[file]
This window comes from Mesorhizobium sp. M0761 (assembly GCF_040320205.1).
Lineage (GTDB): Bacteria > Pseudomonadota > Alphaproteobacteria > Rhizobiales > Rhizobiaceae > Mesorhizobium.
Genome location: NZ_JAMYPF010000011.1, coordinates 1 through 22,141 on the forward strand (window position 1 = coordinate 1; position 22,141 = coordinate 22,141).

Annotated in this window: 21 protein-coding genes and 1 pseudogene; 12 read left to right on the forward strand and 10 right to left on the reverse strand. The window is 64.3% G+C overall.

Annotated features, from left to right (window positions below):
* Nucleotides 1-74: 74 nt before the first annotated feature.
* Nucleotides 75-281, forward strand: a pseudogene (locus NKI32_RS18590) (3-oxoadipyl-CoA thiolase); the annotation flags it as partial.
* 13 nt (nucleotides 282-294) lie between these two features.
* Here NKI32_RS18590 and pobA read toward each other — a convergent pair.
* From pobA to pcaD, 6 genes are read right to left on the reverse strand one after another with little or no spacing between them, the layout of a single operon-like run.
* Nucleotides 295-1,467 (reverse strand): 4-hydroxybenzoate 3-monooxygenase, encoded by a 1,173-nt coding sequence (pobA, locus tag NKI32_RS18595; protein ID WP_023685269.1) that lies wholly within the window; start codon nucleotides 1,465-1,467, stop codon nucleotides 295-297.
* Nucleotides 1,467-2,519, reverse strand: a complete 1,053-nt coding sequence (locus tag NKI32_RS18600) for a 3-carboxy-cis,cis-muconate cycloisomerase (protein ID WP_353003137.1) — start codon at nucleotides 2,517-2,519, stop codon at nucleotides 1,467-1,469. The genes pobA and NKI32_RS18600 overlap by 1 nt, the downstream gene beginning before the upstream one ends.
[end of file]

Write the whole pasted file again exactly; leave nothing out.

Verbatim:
This window comes from Mesorhizobium sp. M0761 (assembly GCF_040320205.1).
Lineage (GTDB): Bacteria > Pseudomonadota > Alphaproteobacteria > Rhizobiales > Rhizobiaceae > Mesorhizobium.
Genome location: NZ_JAMYPF010000011.1, coordinates 1 through 22,141 on the forward strand (window position 1 = coordinate 1; position 22,141 = coordinate 22,141).

Annotated in this window: 21 protein-coding genes and 1 pseudogene; 12 read left to right on the forward strand and 10 right to left on the reverse strand. The window is 64.3% G+C overall.

Annotated features, from left to right (window positions below):
* Nucleotides 1-74: 74 nt before the first annotated feature.
* Nucleotides 75-281, forward strand: a pseudogene (locus NKI32_RS18590) (3-oxoadipyl-CoA thiolase); the annotation flags it as partial.
* 13 nt (nucleotides 282-294) lie between these two features.
* Here NKI32_RS18590 and pobA read toward each other — a convergent pair.
* From pobA to pcaD, 6 genes are read right to left on the reverse strand one after another with little or no spacing between them, the layout of a single operon-like run.
* Nucleotides 295-1,467 (reverse strand): 4-hydroxybenzoate 3-monooxygenase, encoded by a 1,173-nt coding sequence (pobA, locus tag NKI32_RS18595; protein ID WP_023685269.1) that lies wholly within the window; start codon nucleotides 1,465-1,467, stop codon nucleotides 295-297.
* Nucleotides 1,467-2,519, reverse strand: a complete 1,053-nt coding sequence (locus tag NKI32_RS18600) for a 3-carboxy-cis,cis-muconate cycloisomerase (protein ID WP_353003137.1) — start codon at nucleotides 2,517-2,519, stop codon at nucleotides 1,467-1,469. The genes pobA and NKI32_RS18600 overlap by 1 nt, the downstream gene beginning before the upstream one ends.